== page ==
Reformation 2.0 will therefore de-throne Scripture as God’s revelation or as the Word of God – and most certainly as the literal “words of God”, penned by divine hand.

Instead, the Gospel will re-take its place as the proper Word of God. And, in Reformation 2.0, “the Gospel” will mean not the Gospel books or the sum of the Gospel books’ content (the traditional Gospels are in fact not terribly good at conveying the Gospel, as Luther long ago realized). “The Gospel” will mean the message of the Good News that Jesus, who reveals who and what God is, has suffered and died for our sakes, and risen again, to grant us, without the slightest condition, salvation. This, and only this, will be the story of God: the Good News of our radically free gift of life and salvation in Christ crucified. This will be the sum of Christian “revelation”, and it is extremely narrow. All other texts must be read in light of this revelation, and as strictly subordinate to it (this is what Luther was trying to say when he talked about Christ as the only content of Scripture). So no set of texts will claim any authority over or against this Gospel. If we must speak in terms of “believing in” a text or message, we believe in the Gospel – not in the Bible. To put it differently, our belief will be restored in the God of the Gospel, not the “Biblical God” — and we’ll be released from the endless contortions to make the latter appear to be the former.

We will also realize that our divinization of scripture has been the divinization of oursleves. When we treat scripture as a divine revelation we have simply allowed one set of our human “stories” to replace, or at least be set on the same level as, God’s story, i.e. the story of the Gospel, of Christ on the cross. This is a form of  idolatry. It’s not the first, and it won’t be the last.

Scripture will therefore need to assume a very new  position in the Reformation 2.0. Its position will still be significant. Scripture will not be exorcised from our Christian liturgies, devotion, theology or study. We’ll still understand God as acting and speaking through scripture. People will still treasure scripture’s beauty and power. But moving forward, scriptures will not be allowed to determine or displace the Gospel in any way. Scripture will not be understood as ultimately authoritative of Christianity’s content (Reformation 1.0 blew this one, big time, despite Luther’s logic pointing in another direction). Scripture will become recognized as a real locus of God’s actions, but one that is not qualitatively different from any other way God acts in the world, whether through nature, other people, art, etc. The scriptures will simply become one of the means by which we explore and understand the Gospel – and valued exactly inasmuch as they are able to serve as this means.

Scripture will therefore, I suspect, re-emerge in Reformation 2.0 as “canonical” in a way similar to how, say, Shakespeare or Milton are understood as canonical texts of English literature.2 Scripture will be understood as a central literary monument of Christianity, a huge trove of images and concepts, and a key reference for learning about and talking about the Gospel. Inasmuch as it instills the Gospel, it will even be considered, in a manner of speaking, divine. But we will finally understand that it is not properly divine. Christianity will no longer be a religion of the book. It will once again become the religion of the Good News.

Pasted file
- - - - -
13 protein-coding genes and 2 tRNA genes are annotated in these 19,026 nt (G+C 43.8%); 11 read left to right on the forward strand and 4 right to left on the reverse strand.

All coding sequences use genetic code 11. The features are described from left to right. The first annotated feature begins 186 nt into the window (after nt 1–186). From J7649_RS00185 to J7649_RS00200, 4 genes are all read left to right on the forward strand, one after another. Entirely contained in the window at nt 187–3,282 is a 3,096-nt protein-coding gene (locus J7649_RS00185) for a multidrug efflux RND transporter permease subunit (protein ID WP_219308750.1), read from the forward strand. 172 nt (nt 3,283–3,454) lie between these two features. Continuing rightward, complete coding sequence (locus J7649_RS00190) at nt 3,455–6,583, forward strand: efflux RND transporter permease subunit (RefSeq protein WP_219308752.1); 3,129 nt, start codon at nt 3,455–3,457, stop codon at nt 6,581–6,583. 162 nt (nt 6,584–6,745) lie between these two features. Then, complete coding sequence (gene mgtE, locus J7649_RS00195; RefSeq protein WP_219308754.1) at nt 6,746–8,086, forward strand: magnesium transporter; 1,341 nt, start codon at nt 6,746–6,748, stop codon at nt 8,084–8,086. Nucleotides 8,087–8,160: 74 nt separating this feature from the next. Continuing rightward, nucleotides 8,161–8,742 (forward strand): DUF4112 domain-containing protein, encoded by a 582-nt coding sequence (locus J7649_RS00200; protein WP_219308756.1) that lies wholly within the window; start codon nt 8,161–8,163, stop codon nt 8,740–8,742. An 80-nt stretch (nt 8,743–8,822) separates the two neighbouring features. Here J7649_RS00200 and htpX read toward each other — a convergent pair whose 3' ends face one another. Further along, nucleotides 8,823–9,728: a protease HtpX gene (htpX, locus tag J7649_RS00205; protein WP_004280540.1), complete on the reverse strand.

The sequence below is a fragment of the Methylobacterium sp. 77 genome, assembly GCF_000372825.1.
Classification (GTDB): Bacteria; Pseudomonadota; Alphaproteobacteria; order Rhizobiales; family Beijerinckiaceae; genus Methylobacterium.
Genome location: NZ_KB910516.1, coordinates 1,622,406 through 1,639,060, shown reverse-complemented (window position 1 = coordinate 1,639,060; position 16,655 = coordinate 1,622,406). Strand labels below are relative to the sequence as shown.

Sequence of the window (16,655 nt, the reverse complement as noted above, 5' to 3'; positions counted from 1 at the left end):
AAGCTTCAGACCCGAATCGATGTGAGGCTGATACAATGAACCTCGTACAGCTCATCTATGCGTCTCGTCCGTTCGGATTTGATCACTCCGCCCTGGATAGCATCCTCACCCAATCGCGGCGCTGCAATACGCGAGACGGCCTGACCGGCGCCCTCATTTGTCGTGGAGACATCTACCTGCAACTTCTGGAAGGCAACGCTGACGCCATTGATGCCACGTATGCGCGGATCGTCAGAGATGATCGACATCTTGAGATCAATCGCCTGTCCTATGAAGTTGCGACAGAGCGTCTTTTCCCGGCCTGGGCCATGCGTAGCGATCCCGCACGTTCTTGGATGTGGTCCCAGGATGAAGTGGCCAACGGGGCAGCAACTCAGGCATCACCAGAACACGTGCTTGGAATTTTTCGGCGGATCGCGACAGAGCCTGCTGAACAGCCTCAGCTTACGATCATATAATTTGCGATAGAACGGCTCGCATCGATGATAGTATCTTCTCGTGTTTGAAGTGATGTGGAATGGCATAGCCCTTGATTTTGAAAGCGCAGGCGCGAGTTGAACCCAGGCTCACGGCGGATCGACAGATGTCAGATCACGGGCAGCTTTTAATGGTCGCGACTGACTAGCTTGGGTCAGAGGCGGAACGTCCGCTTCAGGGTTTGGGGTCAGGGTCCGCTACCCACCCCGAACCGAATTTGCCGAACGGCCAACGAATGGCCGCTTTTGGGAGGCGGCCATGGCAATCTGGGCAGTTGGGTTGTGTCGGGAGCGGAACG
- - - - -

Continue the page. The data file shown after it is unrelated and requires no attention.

Next post: The Heart of the Storm: the End of the Line for the Theology of Sanctification and Deification

Share this Post

  1. Why our identities have gotten so deeply enmeshed is these practices and structures is something we need to question – but that’s another post. []
  2. I owe this excellent observation to Tim Clark. []

Comments 3

  1. This is pretty interesting, and I think I get your point, since it seems to be a bit different than modern and I hate to use this word, “liberal” scholars talk about Scripture. My only question is, would apologetics for reliability of Scripture still exist? In other words, one needs to believe in a certain reliability of Scripture to know..for example about the resurrection of Christ?

    1. David Wagschal Post

      That’s an interesting questions. I think the proclamation of the Gospel, including the resurrection, comes to us in many ways from the past: books, sermons, art, stories, rituals, examples of loved ones, etc. Ultimately we all simply receive the message from those who went before us, one way or another. Now the biblical accounts of course have historically been a key part of that “past” which has transmitted this message to us. But I wouldn’t say that these accounts are particularly critical, or indispensable — certainly not to the point that I would worry to much about their reliability. In fact, the biblical accounts of the resurrection — i.e. the gospels — are not always that great at actually conveying the Gospel, a point that Luther made ages ago. So: if those accounts do really convey the Gospel to someone, great (and if someone’s understanding of the reliability of scripture helps to convey this message — great too); but, if not – meh, fine; there are other ways to hear it. So I’m not going to sweat the standing of bible too much. In the end, Luther I think really understood the key to reading scripture: the Gospel judges and defines scripture; NOT the other way around. (Calvin totally blew this one! :) )

      1. This is one of your views that fascinates and perplexes me the most, David. I get your points. I do. But isn’t the Gospel itself an apostolic testimony? Without the testimony of Mary, Peter etc. we would not have any gospel content to proclaim or believe. And the whole point of the New Testament is that early Christians regarded this collection of writings as faithful apostolic testimony — faithful enough, even, that we center our worship services around the reading and interpretation of these writings. Dismissing them to be of merely secondary importance would seem to pull the rug out from under Christianity. What would the proclamation of the Gospel have to stand on if not a faithful testimony? If the oldest testimony of the gospel news is put into question and made unreliable, who’s to say that the Gospel account of the cross and the resurrection (the heart of the Gospel) is reliable?

Leave a Reply

Your email address will not be published. You are welcome to use an alias (please see our "Comments" section for further informtion on our editorial policy).